George Habash, leader of the Popular Front for the Liberation of Palestine, declined Tuesday a meeting with Yasser Arafat scheduled for August 1 in Cairo. The move is a blow to Arafat's recent efforts to secure the support of various Palestinian opposition groups for the current peace negotiations with Israeli Prime Minister Ehud Barak. Continued dissention in the Palestinian ranks highlights a basic disillusionment among the Palestinian opposition to Arafat with the current peace negotiations as well as lingering problems with Arafat's leadership. As long as such problems persist, Arafat will likely continue to find it difficult to mobilize support for the peace process and for what appear to be recent efforts to foster greater democracy in Palestine.
ArabicNews.com reported last week that Arafat had agreed to meet with Habash and Nayaf Hawatmah, the leader of another Palestinian group opposed to the current peace process with Israel. According to ArabicNews.com on July 22, the meetings are aimed at "reconciling points of view toward the peace process" and discussing measures to ensure greater participation and democracy in Palestine's government. The report says Arafat appears willing to cooperate with opposition demands for greater democracy and freer elections under Arafat's Palestinian Authority.
Tuesday Arafat held his first substantive meeting with Israeli Prime Minister Ehud Barak and talks between the two seem headed towards securing the long-delayed implementation of the Wye River Accords. Despite continued glitches, such as the timetable for Israel's 13 percent withdrawal from occupied Palestinian territories, Barak has stated his commitment to the principals of the accord. But Barak wants to delay the withdrawal until final status negotiations, including the fate of Jerusalem, are underway. Arafat is reportedly worried such a delay could give Israel an advantage in final status negotiations and has called for an immediate withdrawal, although he is currently taking two weeks to decide his official response to Barak's demands.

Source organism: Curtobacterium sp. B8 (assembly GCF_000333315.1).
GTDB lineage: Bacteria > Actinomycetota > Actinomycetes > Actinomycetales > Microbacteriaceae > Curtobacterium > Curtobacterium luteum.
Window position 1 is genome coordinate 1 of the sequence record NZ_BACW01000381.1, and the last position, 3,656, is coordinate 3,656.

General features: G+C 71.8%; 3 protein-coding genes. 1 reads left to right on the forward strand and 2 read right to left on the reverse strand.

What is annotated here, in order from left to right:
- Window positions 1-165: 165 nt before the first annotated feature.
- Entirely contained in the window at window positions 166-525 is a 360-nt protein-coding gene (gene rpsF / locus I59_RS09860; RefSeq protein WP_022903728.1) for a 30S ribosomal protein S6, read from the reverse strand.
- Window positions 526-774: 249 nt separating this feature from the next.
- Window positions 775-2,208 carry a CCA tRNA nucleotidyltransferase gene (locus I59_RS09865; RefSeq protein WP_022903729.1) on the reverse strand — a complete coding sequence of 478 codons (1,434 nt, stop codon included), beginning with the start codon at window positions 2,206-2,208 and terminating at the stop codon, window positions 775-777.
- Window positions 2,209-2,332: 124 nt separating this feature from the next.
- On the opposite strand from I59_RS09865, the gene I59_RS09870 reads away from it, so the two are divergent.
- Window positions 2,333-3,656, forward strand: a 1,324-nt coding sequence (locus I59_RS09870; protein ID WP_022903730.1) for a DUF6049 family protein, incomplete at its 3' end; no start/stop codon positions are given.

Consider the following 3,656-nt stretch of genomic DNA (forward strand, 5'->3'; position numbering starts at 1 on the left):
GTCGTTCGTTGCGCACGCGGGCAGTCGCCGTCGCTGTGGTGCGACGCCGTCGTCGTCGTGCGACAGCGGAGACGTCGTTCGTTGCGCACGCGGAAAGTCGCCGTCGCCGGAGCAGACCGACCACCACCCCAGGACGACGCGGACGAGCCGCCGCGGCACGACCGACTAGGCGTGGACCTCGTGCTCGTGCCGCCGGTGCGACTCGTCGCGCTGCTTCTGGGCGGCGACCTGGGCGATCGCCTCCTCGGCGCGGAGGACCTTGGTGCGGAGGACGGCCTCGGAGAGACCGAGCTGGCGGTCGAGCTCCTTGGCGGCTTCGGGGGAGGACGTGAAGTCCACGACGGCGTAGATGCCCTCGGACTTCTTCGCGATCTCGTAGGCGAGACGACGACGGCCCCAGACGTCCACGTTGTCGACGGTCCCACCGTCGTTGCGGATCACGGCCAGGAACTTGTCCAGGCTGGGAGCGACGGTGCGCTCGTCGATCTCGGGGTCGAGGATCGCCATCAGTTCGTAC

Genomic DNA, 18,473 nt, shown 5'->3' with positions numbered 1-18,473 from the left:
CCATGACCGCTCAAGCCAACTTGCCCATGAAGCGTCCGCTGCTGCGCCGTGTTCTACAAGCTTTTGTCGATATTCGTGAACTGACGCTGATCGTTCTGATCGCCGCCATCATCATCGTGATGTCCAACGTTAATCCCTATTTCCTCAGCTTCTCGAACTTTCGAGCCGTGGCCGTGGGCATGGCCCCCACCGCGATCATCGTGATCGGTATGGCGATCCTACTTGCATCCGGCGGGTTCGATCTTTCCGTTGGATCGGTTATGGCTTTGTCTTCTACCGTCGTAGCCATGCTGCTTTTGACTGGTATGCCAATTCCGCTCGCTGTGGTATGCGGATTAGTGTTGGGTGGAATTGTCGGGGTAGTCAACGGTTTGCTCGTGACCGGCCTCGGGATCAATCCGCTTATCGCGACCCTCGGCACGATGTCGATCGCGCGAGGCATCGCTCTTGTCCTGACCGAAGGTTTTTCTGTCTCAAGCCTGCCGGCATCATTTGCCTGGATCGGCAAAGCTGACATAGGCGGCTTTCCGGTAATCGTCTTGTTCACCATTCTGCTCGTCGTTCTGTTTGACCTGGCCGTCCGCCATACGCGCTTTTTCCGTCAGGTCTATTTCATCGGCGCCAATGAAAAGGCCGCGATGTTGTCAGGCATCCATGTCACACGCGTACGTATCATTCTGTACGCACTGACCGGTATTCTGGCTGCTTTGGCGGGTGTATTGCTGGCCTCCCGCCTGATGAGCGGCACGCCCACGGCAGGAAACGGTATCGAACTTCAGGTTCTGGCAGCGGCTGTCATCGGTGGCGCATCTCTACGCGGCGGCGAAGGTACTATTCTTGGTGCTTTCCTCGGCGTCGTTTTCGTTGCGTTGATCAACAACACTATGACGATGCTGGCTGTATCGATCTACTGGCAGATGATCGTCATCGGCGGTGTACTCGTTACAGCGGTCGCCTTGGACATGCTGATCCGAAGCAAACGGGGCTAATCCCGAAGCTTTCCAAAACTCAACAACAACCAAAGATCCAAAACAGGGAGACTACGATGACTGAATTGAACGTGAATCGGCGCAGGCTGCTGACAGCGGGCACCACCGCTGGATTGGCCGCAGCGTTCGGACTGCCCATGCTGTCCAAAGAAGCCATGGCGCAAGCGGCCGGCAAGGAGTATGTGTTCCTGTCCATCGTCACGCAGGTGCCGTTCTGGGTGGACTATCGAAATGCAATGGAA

Even with Arafat's own, rather conciliatory stance toward U.S. and Israeli interests, Barak's recent demands for a delay in the Wye Accords leave much to be desired. Arafat told reporters on July 20 that he would not accept Barak's call for a 15-month delay. "We will accept only the immediate and speedy implementation of the Wye River Memorandum," said Arafat, as quoted by Al-Ahram Weekly on July 22.
Barak's delay only exacerbates existing Palestinian frustration with Israel's slow pace in the peace process and perceived problems with the Wye Accords themselves. Palestinian concessions to fight terrorism have led to a vicious crackdown on proponents of armed struggle and general opposition to the peace process. And the plans for withdrawal have been criticized because they leave Israel in control of key areas, with the network of Israeli settlements well connected but areas of Palestinian control geographically divided. As a result, many of have charged Arafat with selling out to Zionist demands. And according to the August edition of the Palestine Times, a group of former Palestinian officials calling themselves the "free officers" circulated a communique in late June alleging Arafat's government was "penetrated by Zionist agents."
The communique further accused government officials of widespread corruption and autocratic methods; a charge that no doubt resonated with many Palestinian opposition groups. An article in the July edition of the Palestine Times says that there is "corruption, nepotism and cronyism throughout the Palestinian Authority," and that the claims of the free officers are not an isolated instance of popular disillusionment.
According to a December 1998 BBC report by Gerald Butt, Arafat "has used threats and intimidation as to ensure that he alone should hold the reins of power." And Arafat's methods indeed seem to have caused a fracturing of the Palestinian leadership which threatens to tear the country apart when Arafat is gone.
Against the background of the floundering peace process and internal unrest, Habash's refusal to immediately back Arafat's quest for peace and greater democracy reveals some of the hollowness of Arafat's leadership. And although Habash is sending his assistant secretary general, Abu Ali Mustapha, to the meeting in Cairo and although his organization remains committed to dialogue with Arafat, fundamental differences remain.
In an interview with the BBC's Arabic service on July 27, Habash said Arafat's condemnation of armed struggle had led Palestinians into their current crisis. He said he would not meet with Arafat until the leader reinstated clauses calling for armed struggle against Israel in the PLO charter. Such a stance reveals the fundamental disillusionment of some Palestinians with the peace process. And if Arafat is to ensure the future solidarity of his country, he must be able to insure the cooperation of such elements, which are not necessarily committed to peace with Israel at the cost of their basic freedoms.
Zakariya Wright is a staff writer at iviews.com